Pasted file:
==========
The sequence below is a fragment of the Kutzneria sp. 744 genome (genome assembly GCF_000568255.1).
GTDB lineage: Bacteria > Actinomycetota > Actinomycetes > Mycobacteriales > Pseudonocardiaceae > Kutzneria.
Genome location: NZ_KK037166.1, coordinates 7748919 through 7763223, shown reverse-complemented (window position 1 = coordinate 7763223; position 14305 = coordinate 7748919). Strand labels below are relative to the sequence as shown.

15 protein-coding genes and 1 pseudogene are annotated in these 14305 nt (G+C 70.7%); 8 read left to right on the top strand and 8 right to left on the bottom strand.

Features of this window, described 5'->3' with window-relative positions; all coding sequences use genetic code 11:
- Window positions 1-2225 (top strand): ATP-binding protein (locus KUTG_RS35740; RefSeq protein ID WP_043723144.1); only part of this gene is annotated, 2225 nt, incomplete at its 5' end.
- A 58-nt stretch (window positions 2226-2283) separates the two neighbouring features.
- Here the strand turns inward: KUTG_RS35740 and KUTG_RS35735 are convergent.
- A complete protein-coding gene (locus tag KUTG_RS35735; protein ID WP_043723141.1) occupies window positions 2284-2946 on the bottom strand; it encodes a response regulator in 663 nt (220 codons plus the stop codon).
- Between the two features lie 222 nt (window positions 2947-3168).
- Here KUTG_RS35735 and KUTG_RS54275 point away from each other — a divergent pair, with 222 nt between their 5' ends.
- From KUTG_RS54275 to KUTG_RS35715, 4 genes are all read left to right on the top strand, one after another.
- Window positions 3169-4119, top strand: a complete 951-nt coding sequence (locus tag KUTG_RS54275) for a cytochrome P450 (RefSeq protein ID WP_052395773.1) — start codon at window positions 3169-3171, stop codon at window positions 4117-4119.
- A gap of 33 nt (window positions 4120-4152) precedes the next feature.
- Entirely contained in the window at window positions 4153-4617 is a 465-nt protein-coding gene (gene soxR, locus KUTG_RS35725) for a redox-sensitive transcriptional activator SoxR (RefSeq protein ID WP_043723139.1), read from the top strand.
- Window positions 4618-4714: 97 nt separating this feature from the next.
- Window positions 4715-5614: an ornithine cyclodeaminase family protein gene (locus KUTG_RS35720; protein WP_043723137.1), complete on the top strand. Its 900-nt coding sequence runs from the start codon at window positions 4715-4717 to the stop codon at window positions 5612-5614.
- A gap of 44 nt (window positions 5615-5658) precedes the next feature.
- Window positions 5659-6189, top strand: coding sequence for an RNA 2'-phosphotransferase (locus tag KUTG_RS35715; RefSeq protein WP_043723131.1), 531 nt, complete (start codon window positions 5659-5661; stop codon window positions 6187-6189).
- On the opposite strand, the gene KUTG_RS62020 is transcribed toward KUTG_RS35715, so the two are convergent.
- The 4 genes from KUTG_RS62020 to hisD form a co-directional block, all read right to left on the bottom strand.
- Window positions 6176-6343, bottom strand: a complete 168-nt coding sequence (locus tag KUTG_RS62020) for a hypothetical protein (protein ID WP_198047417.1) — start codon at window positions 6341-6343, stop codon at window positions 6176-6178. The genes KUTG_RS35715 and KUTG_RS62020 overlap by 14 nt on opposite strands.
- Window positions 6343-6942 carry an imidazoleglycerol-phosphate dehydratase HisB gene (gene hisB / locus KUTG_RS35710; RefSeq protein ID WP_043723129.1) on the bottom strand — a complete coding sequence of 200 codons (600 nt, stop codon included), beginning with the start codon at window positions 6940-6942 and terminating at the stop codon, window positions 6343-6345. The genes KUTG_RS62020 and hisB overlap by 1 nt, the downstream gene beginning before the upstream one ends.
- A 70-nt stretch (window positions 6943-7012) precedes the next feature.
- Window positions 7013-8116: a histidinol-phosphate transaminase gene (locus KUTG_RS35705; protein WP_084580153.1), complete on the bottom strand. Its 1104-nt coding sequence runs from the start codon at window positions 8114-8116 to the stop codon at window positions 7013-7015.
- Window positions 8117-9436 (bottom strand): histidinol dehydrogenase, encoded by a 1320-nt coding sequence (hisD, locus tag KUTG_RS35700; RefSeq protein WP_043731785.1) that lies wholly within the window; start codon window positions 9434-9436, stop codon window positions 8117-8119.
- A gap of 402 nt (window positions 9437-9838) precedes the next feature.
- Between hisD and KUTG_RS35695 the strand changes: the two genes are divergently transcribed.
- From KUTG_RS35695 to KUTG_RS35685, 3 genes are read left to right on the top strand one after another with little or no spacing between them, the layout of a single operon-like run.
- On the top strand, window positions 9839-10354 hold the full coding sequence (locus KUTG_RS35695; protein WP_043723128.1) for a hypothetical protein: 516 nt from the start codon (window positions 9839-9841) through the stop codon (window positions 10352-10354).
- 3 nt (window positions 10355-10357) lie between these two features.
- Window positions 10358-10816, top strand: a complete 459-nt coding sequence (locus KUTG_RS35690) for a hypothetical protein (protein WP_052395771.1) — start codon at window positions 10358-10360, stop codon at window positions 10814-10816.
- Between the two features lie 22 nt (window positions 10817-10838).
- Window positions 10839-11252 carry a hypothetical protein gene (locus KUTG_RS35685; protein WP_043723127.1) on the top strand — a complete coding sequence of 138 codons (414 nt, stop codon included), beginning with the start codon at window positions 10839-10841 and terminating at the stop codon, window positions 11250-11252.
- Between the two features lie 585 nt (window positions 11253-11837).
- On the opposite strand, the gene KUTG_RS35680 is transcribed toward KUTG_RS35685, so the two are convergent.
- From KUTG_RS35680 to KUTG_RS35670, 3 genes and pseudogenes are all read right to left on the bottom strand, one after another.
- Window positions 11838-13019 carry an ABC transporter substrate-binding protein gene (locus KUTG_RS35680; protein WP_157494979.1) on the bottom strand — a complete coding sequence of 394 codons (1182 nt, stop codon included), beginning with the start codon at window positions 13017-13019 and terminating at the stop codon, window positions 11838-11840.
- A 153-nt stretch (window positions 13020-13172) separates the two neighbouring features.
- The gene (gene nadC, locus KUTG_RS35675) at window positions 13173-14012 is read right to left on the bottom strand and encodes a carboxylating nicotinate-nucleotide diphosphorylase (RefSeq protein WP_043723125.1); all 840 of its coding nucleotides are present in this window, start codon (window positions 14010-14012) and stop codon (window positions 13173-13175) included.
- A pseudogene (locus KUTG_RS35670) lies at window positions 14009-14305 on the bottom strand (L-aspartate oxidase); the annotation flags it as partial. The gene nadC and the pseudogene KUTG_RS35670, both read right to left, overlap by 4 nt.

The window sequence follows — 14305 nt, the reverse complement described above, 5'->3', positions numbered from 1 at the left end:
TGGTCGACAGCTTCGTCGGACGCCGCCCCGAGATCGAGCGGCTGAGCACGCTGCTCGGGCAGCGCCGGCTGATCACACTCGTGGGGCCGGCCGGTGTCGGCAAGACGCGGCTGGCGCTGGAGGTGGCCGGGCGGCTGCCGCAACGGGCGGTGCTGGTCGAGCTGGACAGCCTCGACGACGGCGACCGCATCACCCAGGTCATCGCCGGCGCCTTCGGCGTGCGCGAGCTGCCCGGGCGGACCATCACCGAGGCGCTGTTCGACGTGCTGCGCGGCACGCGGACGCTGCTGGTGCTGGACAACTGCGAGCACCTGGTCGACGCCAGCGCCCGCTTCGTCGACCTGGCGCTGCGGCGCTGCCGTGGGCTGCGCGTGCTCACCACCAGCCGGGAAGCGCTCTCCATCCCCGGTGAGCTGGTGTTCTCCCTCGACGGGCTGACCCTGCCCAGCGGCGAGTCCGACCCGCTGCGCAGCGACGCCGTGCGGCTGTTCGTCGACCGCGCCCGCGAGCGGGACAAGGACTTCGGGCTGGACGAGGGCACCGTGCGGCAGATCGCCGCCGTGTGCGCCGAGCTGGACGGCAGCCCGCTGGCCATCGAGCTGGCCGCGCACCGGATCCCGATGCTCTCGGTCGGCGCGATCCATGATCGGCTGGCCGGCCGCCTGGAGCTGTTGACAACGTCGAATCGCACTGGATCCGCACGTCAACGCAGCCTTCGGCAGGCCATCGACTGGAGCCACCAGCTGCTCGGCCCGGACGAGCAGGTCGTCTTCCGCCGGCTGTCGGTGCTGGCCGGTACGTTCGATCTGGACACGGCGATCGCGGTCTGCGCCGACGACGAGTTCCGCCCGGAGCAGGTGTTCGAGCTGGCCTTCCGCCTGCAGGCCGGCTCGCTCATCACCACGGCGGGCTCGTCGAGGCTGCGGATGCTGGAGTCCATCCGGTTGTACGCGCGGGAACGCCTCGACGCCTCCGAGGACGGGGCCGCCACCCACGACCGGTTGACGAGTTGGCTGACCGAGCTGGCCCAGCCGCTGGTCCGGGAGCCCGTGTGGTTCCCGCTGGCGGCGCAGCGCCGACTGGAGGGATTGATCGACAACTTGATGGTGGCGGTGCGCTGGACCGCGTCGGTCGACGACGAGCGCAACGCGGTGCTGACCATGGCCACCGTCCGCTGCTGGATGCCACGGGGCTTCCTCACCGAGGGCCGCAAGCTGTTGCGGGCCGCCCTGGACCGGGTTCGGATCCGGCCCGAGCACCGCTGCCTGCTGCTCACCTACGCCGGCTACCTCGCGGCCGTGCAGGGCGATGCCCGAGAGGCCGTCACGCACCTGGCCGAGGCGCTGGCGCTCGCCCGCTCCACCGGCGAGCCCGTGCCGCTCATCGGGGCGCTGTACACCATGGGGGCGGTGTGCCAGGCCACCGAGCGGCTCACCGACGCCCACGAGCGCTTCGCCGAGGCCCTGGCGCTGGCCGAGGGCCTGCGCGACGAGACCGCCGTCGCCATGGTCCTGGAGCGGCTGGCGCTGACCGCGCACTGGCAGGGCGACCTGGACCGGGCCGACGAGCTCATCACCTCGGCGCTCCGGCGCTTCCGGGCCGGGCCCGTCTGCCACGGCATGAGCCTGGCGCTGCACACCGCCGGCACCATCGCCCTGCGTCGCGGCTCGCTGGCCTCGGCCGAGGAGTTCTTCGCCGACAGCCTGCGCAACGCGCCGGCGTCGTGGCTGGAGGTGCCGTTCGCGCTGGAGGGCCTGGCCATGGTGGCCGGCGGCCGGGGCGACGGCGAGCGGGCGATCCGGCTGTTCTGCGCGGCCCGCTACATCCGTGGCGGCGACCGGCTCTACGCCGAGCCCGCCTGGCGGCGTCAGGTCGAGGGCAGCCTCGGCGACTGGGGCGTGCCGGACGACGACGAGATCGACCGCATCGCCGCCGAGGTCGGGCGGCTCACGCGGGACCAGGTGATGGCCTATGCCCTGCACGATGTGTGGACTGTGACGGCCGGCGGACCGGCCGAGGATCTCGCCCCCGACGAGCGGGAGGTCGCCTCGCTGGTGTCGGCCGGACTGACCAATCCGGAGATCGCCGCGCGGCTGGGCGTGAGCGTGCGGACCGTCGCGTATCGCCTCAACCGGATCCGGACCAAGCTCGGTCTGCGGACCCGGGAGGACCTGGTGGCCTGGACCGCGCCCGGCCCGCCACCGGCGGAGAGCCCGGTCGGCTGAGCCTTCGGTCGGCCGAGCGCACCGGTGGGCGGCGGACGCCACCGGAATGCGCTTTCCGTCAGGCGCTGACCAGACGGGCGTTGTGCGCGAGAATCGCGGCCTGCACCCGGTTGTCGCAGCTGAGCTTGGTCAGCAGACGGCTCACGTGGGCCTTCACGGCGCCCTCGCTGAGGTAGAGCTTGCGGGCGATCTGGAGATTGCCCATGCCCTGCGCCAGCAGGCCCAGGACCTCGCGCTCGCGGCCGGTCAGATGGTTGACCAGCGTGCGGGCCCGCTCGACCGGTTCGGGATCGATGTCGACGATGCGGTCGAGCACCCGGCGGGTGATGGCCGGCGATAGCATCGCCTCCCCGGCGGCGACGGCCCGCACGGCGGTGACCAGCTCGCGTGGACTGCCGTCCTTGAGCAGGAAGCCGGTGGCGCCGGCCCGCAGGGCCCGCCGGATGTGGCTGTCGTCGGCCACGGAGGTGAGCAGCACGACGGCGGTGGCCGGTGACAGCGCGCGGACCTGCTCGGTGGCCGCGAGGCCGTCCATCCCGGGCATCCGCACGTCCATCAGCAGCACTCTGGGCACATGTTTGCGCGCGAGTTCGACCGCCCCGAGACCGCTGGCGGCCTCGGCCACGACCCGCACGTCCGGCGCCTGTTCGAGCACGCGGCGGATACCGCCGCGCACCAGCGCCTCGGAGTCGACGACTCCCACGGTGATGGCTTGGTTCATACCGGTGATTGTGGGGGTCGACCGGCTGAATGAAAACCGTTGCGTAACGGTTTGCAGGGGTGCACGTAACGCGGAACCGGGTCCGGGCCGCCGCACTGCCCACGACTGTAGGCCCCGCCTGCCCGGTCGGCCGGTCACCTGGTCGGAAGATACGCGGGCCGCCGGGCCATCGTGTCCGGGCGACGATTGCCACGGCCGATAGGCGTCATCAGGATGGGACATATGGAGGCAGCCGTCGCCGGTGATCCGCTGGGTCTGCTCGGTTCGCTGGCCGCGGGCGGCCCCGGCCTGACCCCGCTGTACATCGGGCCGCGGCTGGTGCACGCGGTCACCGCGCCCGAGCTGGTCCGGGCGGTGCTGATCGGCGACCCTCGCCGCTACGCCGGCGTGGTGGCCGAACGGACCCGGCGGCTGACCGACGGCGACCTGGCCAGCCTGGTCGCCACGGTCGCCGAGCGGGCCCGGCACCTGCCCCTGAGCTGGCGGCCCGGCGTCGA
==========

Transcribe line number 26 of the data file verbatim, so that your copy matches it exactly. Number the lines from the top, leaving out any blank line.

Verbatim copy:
- Window positions 8117-9436 (bottom strand): histidinol dehydrogenase, encoded by a 1320-nt coding sequence (hisD, locus tag KUTG_RS35700; RefSeq protein WP_043731785.1) that lies wholly within the window; start codon window positions 9434-9436, stop codon window positions 8117-8119.